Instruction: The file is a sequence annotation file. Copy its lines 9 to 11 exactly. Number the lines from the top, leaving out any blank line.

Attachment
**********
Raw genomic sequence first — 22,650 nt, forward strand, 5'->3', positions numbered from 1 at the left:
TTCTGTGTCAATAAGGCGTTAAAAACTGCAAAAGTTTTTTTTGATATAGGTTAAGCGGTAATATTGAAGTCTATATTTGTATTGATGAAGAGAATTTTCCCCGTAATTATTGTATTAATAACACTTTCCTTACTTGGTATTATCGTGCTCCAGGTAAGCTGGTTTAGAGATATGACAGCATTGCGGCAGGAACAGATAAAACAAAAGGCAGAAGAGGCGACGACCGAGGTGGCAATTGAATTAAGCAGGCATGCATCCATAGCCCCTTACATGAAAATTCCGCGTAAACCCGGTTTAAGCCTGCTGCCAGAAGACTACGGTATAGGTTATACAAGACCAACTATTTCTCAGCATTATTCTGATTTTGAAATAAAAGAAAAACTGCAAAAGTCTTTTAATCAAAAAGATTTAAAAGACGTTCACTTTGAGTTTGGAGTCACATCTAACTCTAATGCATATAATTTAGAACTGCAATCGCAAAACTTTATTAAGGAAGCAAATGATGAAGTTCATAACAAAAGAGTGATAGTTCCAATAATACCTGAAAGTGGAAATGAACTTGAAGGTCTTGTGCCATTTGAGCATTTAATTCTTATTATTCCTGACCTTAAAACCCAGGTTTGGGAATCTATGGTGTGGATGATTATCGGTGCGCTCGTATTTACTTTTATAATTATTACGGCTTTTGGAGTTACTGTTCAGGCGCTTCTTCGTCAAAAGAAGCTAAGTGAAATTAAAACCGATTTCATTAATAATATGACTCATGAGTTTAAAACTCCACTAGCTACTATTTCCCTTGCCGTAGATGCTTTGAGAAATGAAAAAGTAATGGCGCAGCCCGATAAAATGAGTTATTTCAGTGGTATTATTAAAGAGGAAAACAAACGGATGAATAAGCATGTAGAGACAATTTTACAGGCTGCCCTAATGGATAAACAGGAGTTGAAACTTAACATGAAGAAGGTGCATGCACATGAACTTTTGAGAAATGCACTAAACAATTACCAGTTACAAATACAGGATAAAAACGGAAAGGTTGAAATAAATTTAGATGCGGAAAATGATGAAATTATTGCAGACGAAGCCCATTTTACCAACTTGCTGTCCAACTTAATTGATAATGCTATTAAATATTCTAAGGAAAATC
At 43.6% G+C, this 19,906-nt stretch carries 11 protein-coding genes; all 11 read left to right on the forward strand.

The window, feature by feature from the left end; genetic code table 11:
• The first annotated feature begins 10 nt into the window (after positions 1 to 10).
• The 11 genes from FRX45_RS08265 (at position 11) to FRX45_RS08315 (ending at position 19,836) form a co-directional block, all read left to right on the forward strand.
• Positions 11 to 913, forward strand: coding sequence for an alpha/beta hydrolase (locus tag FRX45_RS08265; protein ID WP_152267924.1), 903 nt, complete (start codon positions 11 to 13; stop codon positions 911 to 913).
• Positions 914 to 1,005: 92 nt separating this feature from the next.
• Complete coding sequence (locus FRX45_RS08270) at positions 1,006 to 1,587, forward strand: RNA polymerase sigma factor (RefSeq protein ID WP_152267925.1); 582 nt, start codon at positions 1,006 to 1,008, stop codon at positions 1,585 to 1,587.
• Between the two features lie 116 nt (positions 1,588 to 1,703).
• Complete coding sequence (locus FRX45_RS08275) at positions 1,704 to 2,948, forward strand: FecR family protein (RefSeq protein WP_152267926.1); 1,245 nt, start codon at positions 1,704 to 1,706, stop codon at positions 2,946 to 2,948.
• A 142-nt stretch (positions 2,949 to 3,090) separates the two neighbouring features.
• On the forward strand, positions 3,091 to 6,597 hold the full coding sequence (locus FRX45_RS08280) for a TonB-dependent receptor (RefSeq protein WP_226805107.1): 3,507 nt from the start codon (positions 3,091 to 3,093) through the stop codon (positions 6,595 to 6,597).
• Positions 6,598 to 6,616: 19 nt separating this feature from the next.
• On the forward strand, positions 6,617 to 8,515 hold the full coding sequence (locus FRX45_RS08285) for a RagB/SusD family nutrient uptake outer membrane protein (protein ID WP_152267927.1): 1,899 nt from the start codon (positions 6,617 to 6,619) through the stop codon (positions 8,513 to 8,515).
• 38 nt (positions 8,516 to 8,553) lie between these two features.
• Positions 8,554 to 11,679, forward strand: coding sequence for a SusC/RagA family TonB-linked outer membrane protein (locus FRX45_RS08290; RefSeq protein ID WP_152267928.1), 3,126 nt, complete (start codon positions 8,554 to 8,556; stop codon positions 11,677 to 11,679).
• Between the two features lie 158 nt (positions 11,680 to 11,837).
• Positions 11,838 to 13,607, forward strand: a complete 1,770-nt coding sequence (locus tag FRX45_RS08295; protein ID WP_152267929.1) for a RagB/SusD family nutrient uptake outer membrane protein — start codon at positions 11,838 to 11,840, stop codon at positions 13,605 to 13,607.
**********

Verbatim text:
• Complete coding sequence (locus FRX45_RS08270) at positions 1,006 to 1,587, forward strand: RNA polymerase sigma factor (RefSeq protein ID WP_152267925.1); 582 nt, start codon at positions 1,006 to 1,008, stop codon at positions 1,585 to 1,587.
• Between the two features lie 116 nt (positions 1,588 to 1,703).
• Complete coding sequence (locus FRX45_RS08275) at positions 1,704 to 2,948, forward strand: FecR family protein (RefSeq protein WP_152267926.1); 1,245 nt, start codon at positions 1,704 to 1,706, stop codon at positions 2,946 to 2,948.